Evalyn Cabell joined the Minden Lions Club for their weekly luncheon as guest speaker, sharing her work with the LSU Ag Center’s Piney Hills Louisiana Master Gardener Program.
The Lions listened with interest as Cabell, a master gardener herself, detailed the program’s projects and accomplishments, hoping to pull in more male members.
“We have a few (men),” Cabell said. “But not enough. The ones we do have are very hard workers.”
The Piney Hills Louisiana Master Gardener Program is a non-profit aimed at education and volunteerism in the name of safe gardening practices. The program teaches principles of gardening such as climate, fertilization and pesticides, among others.
The program has both state and regional coordinator, with the latter residing in Shreveport. All work is done under the umbrella of the LSU Ag Center’s Horticulture Dept.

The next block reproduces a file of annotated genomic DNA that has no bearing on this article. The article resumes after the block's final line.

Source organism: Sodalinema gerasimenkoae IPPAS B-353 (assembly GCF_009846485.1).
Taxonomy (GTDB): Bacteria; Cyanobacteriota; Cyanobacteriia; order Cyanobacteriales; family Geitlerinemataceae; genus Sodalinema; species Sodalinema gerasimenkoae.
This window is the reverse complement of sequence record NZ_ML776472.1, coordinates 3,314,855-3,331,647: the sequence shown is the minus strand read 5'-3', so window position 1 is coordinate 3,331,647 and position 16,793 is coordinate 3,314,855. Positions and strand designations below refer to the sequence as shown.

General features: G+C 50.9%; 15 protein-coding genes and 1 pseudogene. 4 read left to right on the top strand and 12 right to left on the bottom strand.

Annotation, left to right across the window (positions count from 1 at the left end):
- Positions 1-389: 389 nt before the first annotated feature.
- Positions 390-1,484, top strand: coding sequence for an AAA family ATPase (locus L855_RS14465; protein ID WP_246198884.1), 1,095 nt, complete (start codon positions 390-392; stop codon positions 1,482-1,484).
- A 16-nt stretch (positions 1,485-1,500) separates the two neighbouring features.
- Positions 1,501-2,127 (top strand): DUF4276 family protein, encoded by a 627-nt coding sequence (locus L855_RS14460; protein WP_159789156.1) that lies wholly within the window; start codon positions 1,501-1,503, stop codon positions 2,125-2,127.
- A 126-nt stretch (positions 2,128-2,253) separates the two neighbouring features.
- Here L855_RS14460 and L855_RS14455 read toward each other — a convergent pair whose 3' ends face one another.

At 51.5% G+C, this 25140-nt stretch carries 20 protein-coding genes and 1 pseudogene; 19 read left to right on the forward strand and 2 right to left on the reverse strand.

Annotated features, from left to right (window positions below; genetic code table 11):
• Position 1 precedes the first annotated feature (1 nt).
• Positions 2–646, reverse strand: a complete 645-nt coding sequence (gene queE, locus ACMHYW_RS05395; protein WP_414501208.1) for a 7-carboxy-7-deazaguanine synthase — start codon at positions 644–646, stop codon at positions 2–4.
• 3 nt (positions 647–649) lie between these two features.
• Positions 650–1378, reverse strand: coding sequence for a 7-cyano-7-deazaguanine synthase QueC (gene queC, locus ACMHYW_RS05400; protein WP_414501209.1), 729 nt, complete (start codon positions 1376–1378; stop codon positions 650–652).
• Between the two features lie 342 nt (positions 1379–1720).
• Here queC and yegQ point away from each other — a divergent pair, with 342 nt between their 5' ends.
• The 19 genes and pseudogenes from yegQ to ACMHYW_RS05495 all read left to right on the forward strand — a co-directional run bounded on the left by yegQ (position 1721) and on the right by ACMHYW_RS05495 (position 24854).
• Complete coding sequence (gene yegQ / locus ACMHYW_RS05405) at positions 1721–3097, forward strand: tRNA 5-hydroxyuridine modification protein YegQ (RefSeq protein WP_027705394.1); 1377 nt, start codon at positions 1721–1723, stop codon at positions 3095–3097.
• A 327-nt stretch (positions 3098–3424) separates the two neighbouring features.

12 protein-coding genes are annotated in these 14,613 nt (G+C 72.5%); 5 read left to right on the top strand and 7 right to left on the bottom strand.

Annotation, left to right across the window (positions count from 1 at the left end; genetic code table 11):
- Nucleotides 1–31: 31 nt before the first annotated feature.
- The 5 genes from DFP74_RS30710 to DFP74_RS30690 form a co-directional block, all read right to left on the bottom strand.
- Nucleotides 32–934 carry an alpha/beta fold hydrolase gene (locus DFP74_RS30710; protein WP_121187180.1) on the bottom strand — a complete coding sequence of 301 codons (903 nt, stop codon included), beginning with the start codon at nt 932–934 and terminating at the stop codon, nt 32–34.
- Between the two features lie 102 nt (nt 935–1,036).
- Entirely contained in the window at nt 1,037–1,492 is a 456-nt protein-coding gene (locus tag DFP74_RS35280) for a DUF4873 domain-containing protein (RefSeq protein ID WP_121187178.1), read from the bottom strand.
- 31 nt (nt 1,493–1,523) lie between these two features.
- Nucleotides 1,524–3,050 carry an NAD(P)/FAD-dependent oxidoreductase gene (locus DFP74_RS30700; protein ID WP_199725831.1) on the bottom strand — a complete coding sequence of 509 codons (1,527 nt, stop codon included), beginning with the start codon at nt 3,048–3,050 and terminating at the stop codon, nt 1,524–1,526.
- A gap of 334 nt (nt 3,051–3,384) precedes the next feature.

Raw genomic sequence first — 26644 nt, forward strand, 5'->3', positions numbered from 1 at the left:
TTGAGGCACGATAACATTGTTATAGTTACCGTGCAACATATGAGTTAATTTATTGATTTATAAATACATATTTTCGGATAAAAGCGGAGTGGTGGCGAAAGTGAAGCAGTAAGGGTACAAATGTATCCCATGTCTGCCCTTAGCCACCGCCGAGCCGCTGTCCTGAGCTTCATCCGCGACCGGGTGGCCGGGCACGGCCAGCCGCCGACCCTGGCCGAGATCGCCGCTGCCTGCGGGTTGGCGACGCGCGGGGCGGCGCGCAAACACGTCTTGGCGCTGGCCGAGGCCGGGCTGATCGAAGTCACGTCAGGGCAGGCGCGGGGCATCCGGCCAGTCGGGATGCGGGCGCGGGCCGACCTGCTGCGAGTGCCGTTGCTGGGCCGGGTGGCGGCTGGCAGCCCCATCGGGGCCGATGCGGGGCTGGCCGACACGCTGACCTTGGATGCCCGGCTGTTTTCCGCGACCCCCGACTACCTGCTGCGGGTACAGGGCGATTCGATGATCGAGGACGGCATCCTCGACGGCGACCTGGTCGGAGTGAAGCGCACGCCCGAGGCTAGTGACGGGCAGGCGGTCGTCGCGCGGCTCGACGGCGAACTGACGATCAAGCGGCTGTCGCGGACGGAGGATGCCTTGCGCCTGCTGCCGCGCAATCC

To become a master gardener, one must go through a 12-week training program. The class meets one night a week for 12 weeks, with participants required to pass tests at the end of each class. Labs and field trips are also part of the program.
“You also have to complete 40 hours as a volunteer,” Cabell said. “And any master gardener who remains active must get 20 volunteer hours a year and 6 continuing education hours. We have 55 active master gardeners, and 59 total members.”
The program gives back through projects such as: Buds and Blooms, the 4H Gardening Project, 4H Funday, the Greenthumb jamboree and the Teaching Garden.
The LSU Ag Center’s Extension-Services building is located in Minden at 1202 Homer Road and the Master Gardener’s club meets on the third Thursday of every month.